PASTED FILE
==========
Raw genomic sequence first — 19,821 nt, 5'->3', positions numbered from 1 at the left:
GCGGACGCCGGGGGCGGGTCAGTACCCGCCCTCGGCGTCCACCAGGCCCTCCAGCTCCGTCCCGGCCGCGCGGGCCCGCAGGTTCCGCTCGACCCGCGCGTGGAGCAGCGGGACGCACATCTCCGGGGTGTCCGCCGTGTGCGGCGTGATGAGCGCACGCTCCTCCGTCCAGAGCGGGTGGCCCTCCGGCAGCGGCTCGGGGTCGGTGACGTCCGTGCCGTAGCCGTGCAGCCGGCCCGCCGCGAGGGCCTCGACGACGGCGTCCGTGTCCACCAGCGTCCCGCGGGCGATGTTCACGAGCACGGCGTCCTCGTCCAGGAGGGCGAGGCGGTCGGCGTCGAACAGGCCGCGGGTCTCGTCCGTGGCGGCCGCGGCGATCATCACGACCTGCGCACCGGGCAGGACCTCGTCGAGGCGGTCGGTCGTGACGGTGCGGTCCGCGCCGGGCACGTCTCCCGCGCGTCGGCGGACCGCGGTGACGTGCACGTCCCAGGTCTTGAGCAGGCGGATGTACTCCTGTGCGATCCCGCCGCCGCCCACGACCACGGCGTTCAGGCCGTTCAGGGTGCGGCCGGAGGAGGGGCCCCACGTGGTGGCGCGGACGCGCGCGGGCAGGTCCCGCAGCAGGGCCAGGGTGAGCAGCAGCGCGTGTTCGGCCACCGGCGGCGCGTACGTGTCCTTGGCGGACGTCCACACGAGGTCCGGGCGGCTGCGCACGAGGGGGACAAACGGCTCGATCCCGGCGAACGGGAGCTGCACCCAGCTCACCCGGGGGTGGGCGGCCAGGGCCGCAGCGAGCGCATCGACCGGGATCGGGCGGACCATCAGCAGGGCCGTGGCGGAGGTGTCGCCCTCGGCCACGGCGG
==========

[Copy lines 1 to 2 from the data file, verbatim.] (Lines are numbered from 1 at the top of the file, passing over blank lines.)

Raw genomic sequence first — 19,821 nt, 5'->3', positions numbered from 1 at the left:
GCGGACGCCGGGGGCGGGTCAGTACCCGCCCTCGGCGTCCACCAGGCCCTCCAGCTCCGTCCCGGCCGCGCGGGCCCGCAGGTTCCGCTCGACCCGCGCGTGGAGCAGCGGGACGCACATCTCCGGGGTGTCCGCCGTGTGCGGCGTGATGAGCGCACGCTCCTCCGTCCAGAGCGGGTGGCCCTCCGGCAGCGGCTCGGGGTCGGTGACGTCCGTGCCGTAGCCGTGCAGCCGGCCCGCCGCGAGGGCCTCGACGACGGCGTCCGTGTCCACCAGCGTCCCGCGGGCGATGTTCACGAGCACGGCGTCCTCGTCCAGGAGGGCGAGGCGGTCGGCGTCGAACAGGCCGCGGGTCTCGTCCGTGGCGGCCGCGGCGATCATCACGACCTGCGCACCGGGCAGGACCTCGTCGAGGCGGTCGGTCGTGACGGTGCGGTCCGCGCCGGGCACGTCTCCCGCGCGTCGGCGGACCGCGGTGACGTGCACGTCCCAGGTCTTGAGCAGGCGGATGTACTCCTGTGCGATCCCGCCGCCGCCCACGACCACGGCGTTCAGGCCGTTCAGGGTGCGGCCGGAGGAGGGGCCCCACGTGGTGGCGCGGACGCGCGCGGGCAGGTCCCGCAGCAGGGCCAGGGTGAGCAGCAGCGCGTGTTCGGCCACCGGCGGCGCGTACGTGTCCTTGGCGGACGTCCACACGAGGTCCGGGCGGCTGCGCACGAGGGGGACAAACGGCTCGATCCCGGCGAACGGGAGCTGCACCCAGCTCACCCGGGGGTGGGCGGCCAGGGCCGCAGCGAGCGCATCGACCGGGATCGGGCGGACCATCAGCAGGGCCGTGGCGGAGGTGTCGCCCTCGGCCACGGCGG